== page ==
Terrorism Profiles

Armed Islamic Group (GIA)

Alternative Names:

Groupe Islamique Armée; GIA; Al-Jama’ah al-Islamiyah al-Musallah; Al-Jama’ah al-Islamiyah al-Musallah; Green Khmer; Groupe Islamique Arme; Groupement Islamique Arme; Jama’a Islamiya Moussalaha



During the 1990s, it is also believed that there were GIA cells in France, Belgium, Britain and Italy.


One of the known recent GIA leaders is Antar Zouabri. Information on current leadership is unknown. Zouabri was killed in February 2002 by Algerian Security Forces.

It is believe that his replacement was Rashid Abu Tourab, who was caught by Algerian Security Forces in April 2003. It is unclear who took over following Tourab’s arrest in 2003.


Exact membership numbers are unknown; it is currently believed to be fewer than 100.

Funding Sources:

The GIA funds its operations most through criminal activity. It has some marginal support from members in Europe, the Middle East and Central/Southern Asia. There have also been conflicting reports about their affiliation to Al Qaida and whether or not the relationship was a source of funding.


In 1992 Algeria’s military government cancelled an election when The Islamic Salvation Front (FIS)  was set to claim victory. The backlash from the cancellation saw the formation of several militant groups including the GIA. The GIA was viewed as a more radical militant group who had the reputation for mayhem, murder and targeting anyone even remotely tied to the military or government.

It is thought that many of the GIA’s members can trace their radicalization to Afghanistan, where they fought as mujahedeen against the Soviets from 1979 to 1989.

The group quickly emerged as one of the dominant terrorist organizations in Algeria. By 1994, estimates suggest the group was recruiting upwards of 500 fighters a week.

The GIA’s last attributed attack was in 2005. The group is largely believed to be dormant today.

Major Attacks:

December 26, 1994: Hijacking of Air France airliner. (3 killed)

January 30, 1995:  A car bomb detonated outside a police station in Algiers. (42 killed, 286 wounded)

July 25, 1995:  Bomb detonated at a Paris Metro station. (8 killed, 80 wounded)

August 17, 1995: Bomb detonated at a different Paris Metro station. (wounded 17 people)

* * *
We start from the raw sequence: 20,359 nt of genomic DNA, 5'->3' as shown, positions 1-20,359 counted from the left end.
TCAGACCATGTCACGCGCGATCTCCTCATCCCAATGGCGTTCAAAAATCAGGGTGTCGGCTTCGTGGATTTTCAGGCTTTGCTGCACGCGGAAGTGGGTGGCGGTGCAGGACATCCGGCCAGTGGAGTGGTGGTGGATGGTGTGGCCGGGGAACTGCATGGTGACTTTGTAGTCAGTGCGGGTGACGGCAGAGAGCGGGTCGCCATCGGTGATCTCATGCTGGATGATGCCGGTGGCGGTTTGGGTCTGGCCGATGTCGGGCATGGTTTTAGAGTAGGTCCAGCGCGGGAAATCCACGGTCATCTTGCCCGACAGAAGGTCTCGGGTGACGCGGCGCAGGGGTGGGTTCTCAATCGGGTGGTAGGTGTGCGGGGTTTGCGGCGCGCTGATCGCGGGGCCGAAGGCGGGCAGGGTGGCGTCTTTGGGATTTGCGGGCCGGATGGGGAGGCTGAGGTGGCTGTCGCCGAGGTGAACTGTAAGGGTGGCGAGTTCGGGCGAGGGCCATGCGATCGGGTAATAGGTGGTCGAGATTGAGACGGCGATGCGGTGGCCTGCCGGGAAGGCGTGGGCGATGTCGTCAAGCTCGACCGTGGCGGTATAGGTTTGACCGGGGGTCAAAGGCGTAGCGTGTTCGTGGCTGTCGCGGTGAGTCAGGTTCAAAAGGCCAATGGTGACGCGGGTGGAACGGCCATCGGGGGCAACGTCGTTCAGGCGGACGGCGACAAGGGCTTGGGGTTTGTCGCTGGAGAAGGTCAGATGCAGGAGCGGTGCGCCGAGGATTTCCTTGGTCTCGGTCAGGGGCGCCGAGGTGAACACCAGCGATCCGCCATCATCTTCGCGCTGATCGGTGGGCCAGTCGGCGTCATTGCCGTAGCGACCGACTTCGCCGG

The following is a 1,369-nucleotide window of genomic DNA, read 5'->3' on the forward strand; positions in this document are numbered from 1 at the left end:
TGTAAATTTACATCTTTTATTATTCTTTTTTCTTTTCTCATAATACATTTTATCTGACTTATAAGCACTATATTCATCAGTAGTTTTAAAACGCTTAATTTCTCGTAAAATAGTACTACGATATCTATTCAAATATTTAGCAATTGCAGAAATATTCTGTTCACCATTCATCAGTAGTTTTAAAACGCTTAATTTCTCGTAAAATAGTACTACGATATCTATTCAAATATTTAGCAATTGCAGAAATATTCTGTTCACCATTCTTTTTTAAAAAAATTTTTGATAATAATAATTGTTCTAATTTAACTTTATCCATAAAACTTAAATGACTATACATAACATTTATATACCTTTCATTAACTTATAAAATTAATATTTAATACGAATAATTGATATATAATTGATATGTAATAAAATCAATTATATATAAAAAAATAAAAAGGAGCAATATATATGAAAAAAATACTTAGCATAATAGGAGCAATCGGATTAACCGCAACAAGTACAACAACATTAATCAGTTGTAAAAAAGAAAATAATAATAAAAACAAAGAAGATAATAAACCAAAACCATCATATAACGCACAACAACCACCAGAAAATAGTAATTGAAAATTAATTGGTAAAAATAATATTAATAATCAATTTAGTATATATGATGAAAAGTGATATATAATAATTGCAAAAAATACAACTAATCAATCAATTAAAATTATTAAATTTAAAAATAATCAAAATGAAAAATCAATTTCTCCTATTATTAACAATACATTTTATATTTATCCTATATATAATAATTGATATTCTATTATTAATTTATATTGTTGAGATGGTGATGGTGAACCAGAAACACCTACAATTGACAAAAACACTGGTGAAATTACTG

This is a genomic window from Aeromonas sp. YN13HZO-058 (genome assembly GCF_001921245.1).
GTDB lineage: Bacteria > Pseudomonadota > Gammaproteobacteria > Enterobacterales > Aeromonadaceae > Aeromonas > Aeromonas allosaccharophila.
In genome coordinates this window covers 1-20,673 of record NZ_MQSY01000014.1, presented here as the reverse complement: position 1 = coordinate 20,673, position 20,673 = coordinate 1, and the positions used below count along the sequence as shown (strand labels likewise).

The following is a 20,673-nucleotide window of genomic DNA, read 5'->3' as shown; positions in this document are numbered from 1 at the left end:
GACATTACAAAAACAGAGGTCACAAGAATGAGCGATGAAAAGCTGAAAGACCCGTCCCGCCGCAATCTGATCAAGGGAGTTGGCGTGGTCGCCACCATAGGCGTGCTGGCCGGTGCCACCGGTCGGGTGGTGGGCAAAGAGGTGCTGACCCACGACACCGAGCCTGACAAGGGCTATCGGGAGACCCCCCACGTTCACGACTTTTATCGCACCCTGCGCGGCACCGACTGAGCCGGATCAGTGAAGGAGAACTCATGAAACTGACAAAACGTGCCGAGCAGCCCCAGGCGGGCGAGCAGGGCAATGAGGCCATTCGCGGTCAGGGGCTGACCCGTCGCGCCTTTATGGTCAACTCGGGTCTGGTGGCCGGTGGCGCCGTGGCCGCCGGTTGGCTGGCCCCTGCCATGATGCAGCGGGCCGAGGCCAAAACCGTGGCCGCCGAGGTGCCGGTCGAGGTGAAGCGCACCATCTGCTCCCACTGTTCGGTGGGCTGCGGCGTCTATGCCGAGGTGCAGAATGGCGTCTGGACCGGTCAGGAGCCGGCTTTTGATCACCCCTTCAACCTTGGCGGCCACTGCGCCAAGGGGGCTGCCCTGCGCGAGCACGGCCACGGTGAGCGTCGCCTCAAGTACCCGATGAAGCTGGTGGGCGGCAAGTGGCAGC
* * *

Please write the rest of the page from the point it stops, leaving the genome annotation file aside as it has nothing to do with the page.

Ideological Roots:

GIA possessed many of the similar ideological characteristics to other Islamist fundamentalist groups: removing foreign influence and the creation of an Islamic state that follows Sharia law.

What differentiated GIA’s ideological beliefs from other organizations was its extreme desire to utilize force. The group showed disdain for women, media and foreigners and often targeted members of these groups specifically. In addition, the GIA took a strong stance on neutrality, stating that if an individual or group did not support their cause, they were a target.


The GIA vowed to destroy the secular Algerian government and institute an Islamic state governed by strict Sharia law.

The group also sought to remove foreign influence, and attack these influences in Algeria and abroad.


The weapons utilized by the GIA focused heavily on firearms and explosive devices. Additionally, the GIA often used knives in order to carry out assassinations and beheadings on prominent individuals.

The GIA has been described as being indiscriminately violent toward civilians. Starting in 1992, they conducted terrorist attacks against civilians, sometimes wiping out entire villages. In total the GIA killed tens of thousands of Algerians in their area of operation. Eventually these tactics alienated the group from the Algerian populace.

The GIA carried out attacks against foreigners living in Algeria in 1992. This resulted in the deaths of between 100-120 foreign nationals.

Targets of the group’s assassinations were typically intellectuals, journalists and foreigners both within and outside of Algeria.

Recent Articles

Profile Last Updated: 12/11/2015

View References

  1. Vriens, Lauren. “Armed Islamic Group (Algeria, Islamists).” Council on Foreign Relations. Last Modified May 27, 2009. Accessed December 10, 2015. http://www.cfr.org/algeria/armed-islamic-group-algeria-islamists/p9154
  2. “Armed Islamic Group (GIA).” Terrorism Research and Analysis Consortium. Accessed December 10, 2015. http://www.trackingterrorism.org/group/armed-islamic-group-gia
  3. “Foreign Terrorist Organizations.” Bureau of Counterterrorism, US State Department. Accessed December 10, 2015. http://www.state.gov/documents/organization/65479.pdf
  4. “Currently Listed Entities.” Public Safety Canada. Government of Canada. Last Modified November 20, 2014. Accessed December 10, 2015. http://www.publicsafety.gc.ca/cnt/ntnl-scrt/cntr-trrrsm/lstd-ntts/crrnt-lstd-ntts-eng.aspx#2014
  5. “Attack Type-Armed Islamic Group (GIA).” Global Terrorism Database. Accessed December 11, 2015. http://www.start.umd.edu/gtd/search/Results.aspx?chart=attack&casualties_type=&casualties_max=&perpetrator=301
  6. Mirak-Weissbach, Muriel. “The Case of the GIA: Afghansi out of theater.” Executive Intelligence Review. October 13, 1995. Accessed December 10, 2015. http://www.larouchepub.com/other/1995/2241_gia.html

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